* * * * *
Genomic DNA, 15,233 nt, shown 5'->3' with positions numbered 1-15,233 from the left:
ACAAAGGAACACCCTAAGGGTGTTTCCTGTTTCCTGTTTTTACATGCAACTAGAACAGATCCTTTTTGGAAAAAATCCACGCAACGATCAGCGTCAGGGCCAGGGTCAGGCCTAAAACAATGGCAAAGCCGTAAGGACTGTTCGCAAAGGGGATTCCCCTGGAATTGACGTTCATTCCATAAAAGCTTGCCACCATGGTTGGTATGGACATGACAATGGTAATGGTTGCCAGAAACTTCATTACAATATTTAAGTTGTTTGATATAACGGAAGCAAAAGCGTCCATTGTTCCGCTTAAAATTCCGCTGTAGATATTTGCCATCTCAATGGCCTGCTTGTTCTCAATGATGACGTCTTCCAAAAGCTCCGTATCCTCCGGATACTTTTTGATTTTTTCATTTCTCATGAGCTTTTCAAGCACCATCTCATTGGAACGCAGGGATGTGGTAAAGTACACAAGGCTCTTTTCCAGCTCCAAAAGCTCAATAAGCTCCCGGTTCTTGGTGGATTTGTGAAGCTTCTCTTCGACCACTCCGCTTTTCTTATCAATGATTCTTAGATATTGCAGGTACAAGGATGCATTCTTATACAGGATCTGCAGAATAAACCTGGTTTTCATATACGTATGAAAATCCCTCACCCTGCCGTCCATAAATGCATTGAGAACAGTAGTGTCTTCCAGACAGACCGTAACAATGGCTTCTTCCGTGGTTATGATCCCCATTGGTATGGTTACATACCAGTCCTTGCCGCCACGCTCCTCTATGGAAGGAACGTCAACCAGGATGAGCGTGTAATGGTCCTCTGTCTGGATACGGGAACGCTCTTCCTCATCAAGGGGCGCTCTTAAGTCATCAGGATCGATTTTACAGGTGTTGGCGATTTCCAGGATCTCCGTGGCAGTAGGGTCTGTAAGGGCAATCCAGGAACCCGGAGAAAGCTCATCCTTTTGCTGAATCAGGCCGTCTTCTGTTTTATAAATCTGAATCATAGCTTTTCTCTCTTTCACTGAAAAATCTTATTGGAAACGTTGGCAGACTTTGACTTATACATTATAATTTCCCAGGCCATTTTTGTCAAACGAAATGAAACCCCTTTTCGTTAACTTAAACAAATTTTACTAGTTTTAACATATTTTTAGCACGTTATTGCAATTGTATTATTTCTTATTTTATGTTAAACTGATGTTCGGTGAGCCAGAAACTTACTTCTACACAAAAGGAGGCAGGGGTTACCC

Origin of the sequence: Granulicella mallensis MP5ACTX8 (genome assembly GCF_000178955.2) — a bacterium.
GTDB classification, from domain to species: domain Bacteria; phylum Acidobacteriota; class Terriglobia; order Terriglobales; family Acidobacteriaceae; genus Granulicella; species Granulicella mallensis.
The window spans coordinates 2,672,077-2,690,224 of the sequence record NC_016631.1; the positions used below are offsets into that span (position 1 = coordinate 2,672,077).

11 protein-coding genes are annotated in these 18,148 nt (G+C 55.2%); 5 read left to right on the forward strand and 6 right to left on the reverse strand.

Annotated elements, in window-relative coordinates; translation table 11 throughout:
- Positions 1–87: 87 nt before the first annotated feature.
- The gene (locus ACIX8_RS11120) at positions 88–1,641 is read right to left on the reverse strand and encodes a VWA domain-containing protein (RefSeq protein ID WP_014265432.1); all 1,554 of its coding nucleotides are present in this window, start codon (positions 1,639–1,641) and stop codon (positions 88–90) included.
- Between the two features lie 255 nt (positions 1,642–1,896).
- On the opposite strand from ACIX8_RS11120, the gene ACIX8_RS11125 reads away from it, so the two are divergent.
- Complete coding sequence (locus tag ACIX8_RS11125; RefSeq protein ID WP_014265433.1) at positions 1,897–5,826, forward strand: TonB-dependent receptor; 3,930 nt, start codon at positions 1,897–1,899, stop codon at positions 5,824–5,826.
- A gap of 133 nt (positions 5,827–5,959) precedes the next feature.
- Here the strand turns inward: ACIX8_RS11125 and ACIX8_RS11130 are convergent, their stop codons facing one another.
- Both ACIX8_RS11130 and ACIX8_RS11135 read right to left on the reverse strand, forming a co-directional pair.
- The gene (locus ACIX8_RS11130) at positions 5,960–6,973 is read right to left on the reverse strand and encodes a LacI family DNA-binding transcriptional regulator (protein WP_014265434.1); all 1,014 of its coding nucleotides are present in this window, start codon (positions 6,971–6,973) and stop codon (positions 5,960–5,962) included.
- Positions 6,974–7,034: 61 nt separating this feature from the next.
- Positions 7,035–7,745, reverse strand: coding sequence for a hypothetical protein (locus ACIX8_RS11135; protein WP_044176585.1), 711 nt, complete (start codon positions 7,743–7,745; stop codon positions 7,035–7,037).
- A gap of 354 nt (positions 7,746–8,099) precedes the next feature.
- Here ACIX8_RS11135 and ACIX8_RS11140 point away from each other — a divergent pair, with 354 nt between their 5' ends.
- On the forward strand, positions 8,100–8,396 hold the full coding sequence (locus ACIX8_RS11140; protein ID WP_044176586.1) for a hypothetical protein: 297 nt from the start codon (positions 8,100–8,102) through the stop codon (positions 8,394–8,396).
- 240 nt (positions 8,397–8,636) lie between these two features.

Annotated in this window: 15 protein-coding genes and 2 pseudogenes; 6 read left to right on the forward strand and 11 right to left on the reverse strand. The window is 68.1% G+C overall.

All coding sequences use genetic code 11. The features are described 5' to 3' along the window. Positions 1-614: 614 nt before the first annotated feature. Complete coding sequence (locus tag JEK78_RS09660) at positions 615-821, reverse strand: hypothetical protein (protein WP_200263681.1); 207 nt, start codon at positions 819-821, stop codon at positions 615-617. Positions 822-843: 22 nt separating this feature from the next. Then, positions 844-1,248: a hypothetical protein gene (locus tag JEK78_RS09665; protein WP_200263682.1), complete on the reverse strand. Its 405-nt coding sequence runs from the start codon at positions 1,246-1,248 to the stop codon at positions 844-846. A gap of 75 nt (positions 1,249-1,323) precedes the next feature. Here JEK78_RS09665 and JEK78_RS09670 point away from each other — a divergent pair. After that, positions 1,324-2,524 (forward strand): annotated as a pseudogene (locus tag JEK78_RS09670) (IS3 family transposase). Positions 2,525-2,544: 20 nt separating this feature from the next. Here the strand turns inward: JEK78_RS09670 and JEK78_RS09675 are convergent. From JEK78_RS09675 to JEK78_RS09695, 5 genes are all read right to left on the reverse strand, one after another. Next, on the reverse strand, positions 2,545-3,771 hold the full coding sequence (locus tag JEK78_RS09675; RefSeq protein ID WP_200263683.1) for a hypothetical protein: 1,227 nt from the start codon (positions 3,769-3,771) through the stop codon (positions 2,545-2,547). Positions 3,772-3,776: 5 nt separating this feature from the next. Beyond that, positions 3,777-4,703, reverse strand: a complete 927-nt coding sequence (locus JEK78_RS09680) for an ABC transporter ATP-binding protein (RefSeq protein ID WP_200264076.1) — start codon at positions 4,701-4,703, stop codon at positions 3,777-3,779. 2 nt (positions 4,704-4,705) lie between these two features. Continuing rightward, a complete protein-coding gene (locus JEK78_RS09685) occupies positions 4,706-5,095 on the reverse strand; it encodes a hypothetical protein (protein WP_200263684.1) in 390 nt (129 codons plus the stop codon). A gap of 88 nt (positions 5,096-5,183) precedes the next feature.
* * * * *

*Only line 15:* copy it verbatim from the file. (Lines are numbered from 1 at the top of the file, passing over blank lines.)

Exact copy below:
- Both ACIX8_RS11130 and ACIX8_RS11135 read right to left on the reverse strand, forming a co-directional pair.